We had the opportunity to debate the Bill in your Lordships' House a week ago today, albeit with a lighter touch. I am pleased to have the opportunity to spend a little more time reflecting on its provisions and implications.



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As we have heard, the Consumers, Estate Agents and Redress Bill exists as a result of a DTI White Paper, A Fair Deal for All—Extending Competitive Markets: Empowered Consumers, Successful Business, the OFT’s two-year report on estate agency, and various DTI consultations. I shall address the three main areas of the Bill: the merger of the NCC, Postwatch, Energywatch, the Irish postal services committee and the Welsh and Scottish consumer councils; the new provisions for solicited sales; and the proposed amendments to the 1979 Act.

While I am in favour of any plans to improve consumer understanding and create a more transparent system of complaint and redress, I am concerned by the Government’s proposed method of doing it. One needs only to point to Natural England as an example of the creation of a non-departmental public body from previously independent bodies—it is now over-budget and understaffed—to feel some trepidation at the proposals before us. We are already being lobbied by single-issue and consumer groups which are expressing anxiety about the new body, Consumer Voice.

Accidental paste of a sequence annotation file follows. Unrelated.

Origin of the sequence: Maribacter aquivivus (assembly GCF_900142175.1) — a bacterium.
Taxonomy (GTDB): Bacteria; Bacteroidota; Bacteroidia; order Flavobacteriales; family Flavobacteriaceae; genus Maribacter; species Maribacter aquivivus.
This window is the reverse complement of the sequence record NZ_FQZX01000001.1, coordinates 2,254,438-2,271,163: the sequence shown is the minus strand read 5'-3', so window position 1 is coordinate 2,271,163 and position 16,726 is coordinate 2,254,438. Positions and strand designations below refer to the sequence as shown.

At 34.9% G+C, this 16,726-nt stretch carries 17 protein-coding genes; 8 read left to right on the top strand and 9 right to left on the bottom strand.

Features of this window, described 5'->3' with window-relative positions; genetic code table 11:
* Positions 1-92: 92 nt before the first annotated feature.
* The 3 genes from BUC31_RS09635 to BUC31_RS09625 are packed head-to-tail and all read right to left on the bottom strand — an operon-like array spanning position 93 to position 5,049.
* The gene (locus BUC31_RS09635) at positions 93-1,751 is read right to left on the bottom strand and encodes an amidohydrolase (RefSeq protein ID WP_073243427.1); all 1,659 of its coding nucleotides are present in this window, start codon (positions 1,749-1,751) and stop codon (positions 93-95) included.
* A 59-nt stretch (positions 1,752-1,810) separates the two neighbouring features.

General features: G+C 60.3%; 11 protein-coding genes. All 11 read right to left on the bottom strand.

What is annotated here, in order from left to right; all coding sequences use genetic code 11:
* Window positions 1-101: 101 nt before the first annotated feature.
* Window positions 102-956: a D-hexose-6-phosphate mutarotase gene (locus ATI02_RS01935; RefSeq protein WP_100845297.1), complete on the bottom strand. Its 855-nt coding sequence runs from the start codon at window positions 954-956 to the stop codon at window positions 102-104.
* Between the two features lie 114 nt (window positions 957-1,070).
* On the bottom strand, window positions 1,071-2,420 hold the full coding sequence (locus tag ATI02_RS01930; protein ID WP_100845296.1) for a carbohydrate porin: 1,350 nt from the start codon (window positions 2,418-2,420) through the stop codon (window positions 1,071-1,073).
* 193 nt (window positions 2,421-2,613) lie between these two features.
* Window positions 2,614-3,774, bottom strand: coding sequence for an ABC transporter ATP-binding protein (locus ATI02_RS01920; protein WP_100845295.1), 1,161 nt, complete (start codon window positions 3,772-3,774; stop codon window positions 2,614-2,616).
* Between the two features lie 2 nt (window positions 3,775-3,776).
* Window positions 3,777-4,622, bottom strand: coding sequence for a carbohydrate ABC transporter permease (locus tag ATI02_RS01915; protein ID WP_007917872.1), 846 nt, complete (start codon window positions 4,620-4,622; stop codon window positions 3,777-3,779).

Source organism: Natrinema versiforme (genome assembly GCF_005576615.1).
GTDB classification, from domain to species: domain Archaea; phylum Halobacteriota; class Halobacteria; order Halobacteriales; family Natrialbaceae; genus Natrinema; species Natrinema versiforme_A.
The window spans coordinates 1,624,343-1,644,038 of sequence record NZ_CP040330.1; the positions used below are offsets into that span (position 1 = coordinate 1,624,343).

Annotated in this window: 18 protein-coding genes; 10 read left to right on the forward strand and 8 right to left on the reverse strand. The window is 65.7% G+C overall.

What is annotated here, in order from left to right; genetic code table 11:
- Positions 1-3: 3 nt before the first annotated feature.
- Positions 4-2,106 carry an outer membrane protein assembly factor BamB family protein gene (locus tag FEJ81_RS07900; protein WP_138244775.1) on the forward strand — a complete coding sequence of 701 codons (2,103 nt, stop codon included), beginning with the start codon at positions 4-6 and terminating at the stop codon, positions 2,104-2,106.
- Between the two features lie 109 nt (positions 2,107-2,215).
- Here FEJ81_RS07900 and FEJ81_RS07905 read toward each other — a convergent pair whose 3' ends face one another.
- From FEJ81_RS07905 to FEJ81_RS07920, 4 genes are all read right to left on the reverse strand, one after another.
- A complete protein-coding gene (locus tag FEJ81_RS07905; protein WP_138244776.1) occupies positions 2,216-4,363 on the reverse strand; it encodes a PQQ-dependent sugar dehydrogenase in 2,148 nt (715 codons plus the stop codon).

During its 31 years of existence, the NCC has been a low-cost guerrilla force for consumer affairs. It is vital that such a body, funded by and yet independent of government, is not turned into a large, process-led home for government policy. The National Consumer Council has always been consumer driven. It has driven improvements in consumer affairs worldwide. Since its establishment by the noble Baroness, Lady Williams of Crosby, when she was on the Labour Benches in another place, it has provided the benchmark for consumer protection. It has been largely left alone by successive governments of every hue.

So I was concerned to read in paragraph 2.108 on page 31 of the regulatory impact assessment that as a result of the merger there is,